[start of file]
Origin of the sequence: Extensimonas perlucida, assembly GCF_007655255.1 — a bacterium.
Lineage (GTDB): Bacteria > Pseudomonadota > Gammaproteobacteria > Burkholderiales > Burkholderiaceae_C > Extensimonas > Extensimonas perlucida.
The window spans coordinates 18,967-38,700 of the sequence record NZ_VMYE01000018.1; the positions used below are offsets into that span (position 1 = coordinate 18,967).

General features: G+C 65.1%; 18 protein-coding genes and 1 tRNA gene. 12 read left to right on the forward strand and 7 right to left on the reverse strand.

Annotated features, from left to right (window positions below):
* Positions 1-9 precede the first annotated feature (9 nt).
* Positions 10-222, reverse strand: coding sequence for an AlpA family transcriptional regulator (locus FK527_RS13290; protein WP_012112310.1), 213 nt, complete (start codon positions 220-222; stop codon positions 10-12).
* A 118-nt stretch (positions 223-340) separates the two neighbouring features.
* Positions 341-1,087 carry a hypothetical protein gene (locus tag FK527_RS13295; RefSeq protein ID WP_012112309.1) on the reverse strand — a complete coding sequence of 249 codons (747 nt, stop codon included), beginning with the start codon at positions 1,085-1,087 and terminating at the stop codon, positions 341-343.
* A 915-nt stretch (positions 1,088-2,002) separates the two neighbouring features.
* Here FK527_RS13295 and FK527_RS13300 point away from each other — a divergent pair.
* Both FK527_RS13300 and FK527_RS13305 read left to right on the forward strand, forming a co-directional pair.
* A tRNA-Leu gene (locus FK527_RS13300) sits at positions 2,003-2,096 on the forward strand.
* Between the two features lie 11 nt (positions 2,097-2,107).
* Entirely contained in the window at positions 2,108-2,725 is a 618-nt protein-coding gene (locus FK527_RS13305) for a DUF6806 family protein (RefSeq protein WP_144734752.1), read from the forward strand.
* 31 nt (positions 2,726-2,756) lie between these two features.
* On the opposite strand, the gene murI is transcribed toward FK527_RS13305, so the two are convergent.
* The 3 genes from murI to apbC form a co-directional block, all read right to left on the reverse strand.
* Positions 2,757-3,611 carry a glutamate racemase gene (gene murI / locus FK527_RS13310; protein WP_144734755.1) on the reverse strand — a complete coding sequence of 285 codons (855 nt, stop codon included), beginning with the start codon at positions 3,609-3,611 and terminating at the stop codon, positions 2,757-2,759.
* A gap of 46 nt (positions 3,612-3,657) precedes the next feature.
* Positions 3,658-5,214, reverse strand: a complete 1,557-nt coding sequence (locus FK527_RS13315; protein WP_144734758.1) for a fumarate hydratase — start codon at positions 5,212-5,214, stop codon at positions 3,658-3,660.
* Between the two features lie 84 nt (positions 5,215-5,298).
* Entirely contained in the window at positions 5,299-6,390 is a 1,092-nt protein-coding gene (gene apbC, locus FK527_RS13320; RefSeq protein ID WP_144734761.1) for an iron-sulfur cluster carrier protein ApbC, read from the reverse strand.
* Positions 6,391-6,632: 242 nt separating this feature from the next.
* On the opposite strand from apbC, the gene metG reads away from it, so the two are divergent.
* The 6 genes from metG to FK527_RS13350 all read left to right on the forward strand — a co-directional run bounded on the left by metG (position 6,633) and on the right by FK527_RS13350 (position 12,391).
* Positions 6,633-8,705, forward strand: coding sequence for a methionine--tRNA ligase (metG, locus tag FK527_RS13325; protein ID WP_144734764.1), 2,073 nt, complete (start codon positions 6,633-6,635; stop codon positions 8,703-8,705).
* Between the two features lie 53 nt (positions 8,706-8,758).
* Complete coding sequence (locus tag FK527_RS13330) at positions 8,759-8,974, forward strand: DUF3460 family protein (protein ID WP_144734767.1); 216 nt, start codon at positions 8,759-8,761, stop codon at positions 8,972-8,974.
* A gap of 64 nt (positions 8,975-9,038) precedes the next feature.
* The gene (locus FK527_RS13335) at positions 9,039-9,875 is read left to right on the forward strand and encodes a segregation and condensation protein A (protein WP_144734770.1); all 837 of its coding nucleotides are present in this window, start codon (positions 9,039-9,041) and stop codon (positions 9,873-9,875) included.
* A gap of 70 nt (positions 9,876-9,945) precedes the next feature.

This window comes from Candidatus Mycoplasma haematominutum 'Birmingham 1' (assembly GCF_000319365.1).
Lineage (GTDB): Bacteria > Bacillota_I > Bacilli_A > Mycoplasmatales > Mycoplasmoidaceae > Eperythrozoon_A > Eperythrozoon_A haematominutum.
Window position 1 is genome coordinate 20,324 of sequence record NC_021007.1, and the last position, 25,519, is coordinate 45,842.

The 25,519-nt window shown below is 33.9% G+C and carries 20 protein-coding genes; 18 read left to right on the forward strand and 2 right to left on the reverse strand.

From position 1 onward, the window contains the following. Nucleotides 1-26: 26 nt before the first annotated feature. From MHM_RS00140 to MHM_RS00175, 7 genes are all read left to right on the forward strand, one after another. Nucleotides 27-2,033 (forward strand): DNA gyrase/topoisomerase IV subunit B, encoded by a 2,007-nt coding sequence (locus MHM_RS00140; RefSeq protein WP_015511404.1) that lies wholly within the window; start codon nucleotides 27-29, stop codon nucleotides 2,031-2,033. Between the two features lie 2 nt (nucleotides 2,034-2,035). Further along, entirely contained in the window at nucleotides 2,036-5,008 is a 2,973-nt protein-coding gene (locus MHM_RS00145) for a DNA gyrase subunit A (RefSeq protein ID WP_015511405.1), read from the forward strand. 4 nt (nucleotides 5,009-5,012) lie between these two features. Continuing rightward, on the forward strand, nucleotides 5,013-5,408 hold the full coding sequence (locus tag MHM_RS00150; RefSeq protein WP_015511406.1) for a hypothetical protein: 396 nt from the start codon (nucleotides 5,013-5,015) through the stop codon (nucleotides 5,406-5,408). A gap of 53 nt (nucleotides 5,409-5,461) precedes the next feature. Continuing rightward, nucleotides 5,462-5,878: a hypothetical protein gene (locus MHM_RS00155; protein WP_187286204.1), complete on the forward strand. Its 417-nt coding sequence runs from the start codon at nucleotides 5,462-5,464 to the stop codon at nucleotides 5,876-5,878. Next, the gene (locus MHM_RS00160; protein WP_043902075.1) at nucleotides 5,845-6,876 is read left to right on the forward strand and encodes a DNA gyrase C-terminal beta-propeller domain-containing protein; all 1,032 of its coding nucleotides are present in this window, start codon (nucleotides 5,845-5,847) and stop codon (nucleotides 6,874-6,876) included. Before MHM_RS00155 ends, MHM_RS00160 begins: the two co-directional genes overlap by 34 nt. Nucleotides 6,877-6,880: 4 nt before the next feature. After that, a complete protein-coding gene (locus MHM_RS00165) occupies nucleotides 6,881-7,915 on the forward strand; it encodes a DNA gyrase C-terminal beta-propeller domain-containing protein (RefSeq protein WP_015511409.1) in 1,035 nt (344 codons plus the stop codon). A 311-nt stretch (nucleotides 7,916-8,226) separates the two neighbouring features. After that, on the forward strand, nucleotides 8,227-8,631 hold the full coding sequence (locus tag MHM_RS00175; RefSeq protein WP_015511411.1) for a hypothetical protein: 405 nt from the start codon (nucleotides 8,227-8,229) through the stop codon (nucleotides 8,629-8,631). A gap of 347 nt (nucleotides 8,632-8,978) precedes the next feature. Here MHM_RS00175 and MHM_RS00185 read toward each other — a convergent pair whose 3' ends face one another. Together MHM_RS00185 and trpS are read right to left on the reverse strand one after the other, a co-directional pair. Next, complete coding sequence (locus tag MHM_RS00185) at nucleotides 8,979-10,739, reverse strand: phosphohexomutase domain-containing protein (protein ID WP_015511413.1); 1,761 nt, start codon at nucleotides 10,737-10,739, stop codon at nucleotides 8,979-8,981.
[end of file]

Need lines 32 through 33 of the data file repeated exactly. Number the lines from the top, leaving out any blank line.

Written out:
* A gap of 70 nt (positions 9,876-9,945) precedes the next feature.

This window comes from Candidatus Mycoplasma haematominutum 'Birmingham 1' (assembly GCF_000319365.1).